Mapping the Treble with Templates and a SAT 980
Mapping the treble uses information found when the A4 numbers were measured, and a completed mapping of the prime octave: A3, D4, E4, & A4.
Once the prime octave has been mapped and A3 and A4 have been tuned using the mapping settings, A3 and A4 can easily be used to find a beginning mapping location number for A5. Simply set the SAT to A5 and alternately play A3 and A4 and observe the rotation of the lights.
When A4 is played, the light rotation gives us a ‘view’ of the A4/A5 2:1, and when A3 is played the light’s rotation gives us a view of the A3/A5 4:1 double octave.
Since both of those single and double octaves should be wide, the lights should rotate counter clockwise when each of the reference notes (A3 & A4) are played. Just how fast that rotation should be, is not known yet.
But looking at the cents setting in the SAT will let us know about how wide the A4/A5 2:1 octave will be if we were to tune it to the setting that would put both 2:1 and 4:1 slightly wide.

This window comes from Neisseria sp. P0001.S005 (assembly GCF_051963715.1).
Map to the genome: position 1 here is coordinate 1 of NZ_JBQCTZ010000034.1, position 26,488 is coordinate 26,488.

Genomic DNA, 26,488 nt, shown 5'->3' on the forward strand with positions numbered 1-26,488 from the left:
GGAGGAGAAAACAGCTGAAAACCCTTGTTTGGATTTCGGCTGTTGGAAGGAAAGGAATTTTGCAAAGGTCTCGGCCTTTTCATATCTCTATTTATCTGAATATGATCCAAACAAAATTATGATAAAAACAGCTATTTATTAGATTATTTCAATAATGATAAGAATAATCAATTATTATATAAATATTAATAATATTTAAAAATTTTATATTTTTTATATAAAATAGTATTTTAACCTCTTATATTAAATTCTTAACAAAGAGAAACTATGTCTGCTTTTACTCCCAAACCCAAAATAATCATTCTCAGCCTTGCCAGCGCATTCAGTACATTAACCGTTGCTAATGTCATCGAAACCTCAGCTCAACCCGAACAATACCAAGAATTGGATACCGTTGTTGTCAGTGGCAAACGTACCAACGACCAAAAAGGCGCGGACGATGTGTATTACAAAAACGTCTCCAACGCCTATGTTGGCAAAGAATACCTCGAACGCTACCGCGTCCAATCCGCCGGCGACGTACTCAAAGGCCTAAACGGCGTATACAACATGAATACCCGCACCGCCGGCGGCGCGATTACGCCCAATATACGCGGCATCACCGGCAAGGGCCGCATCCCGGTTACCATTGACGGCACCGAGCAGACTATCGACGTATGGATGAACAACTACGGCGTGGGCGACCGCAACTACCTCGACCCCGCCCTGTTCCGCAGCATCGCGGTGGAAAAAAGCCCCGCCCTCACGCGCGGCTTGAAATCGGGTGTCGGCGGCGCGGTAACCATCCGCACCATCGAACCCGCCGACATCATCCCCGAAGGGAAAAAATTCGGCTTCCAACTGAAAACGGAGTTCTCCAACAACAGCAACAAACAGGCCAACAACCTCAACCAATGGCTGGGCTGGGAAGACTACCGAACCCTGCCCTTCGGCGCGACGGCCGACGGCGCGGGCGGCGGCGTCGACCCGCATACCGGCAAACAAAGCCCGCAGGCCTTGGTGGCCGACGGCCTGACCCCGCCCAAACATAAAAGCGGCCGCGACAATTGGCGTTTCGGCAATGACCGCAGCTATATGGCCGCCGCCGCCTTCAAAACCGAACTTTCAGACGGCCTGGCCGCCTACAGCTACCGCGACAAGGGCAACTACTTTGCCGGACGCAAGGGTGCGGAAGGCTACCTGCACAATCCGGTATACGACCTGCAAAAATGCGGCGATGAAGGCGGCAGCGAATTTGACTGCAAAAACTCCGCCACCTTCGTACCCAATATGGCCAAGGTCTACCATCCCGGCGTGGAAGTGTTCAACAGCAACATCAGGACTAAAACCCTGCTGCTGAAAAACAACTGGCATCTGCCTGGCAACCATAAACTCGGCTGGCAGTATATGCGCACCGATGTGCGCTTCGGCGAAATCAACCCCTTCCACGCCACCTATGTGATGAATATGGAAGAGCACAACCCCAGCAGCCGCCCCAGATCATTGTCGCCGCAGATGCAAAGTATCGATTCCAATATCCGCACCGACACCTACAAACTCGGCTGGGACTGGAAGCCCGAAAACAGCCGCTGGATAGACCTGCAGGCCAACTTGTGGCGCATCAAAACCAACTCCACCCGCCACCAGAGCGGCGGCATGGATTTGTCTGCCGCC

Since A4 was tuned to A440 which means to it’s fundamental or A4, A4 starts @ 0.0 c.. If the SAT is set to A5, and the cents reading is 2.3 when both A3 and A4 are played alternately with the lights rotating slightly counter clockwise on each, tuning A5 to that setting would result in a 2.3 c. wide 2:1.
Since A3 has already been tuned, and since when tuning A3, the SAT will be using A3’s 4th partial, if the tuning setting for A3 is known to be 1.5, tuning A5 to 2.3, would result in a .8 c. wide 4:1.
By looking at these numbers, if A5 is tuned to 2.3, we would end up with a .8 c. wide 4:1 and a 2.3 c. wide 2:1.
So tuning A5 to that 2.3 setting will be a good place to start for A5. It may get changed slightly a little later on in the mapping but for now, that 2.3 setting will be a good place to start.
Using A5’s setting to find a good starting point for A5:
Now that we have a starting point for A5, a good guess can be made for the starting point location of A6.
For this we will use more information found in the A4 numbers and again, the completed mapping information and tuning of the prime octave (A3, D4, E4, & A4).
The Double Octaves: A3/A5 and A3/A6
We know that both of these double octaves should be tuned wide. But we don’t yet know how much. At this point all we’re looking for is a good guess, a starting point that will be used to select a template we can use to do some tuning and some aural checking.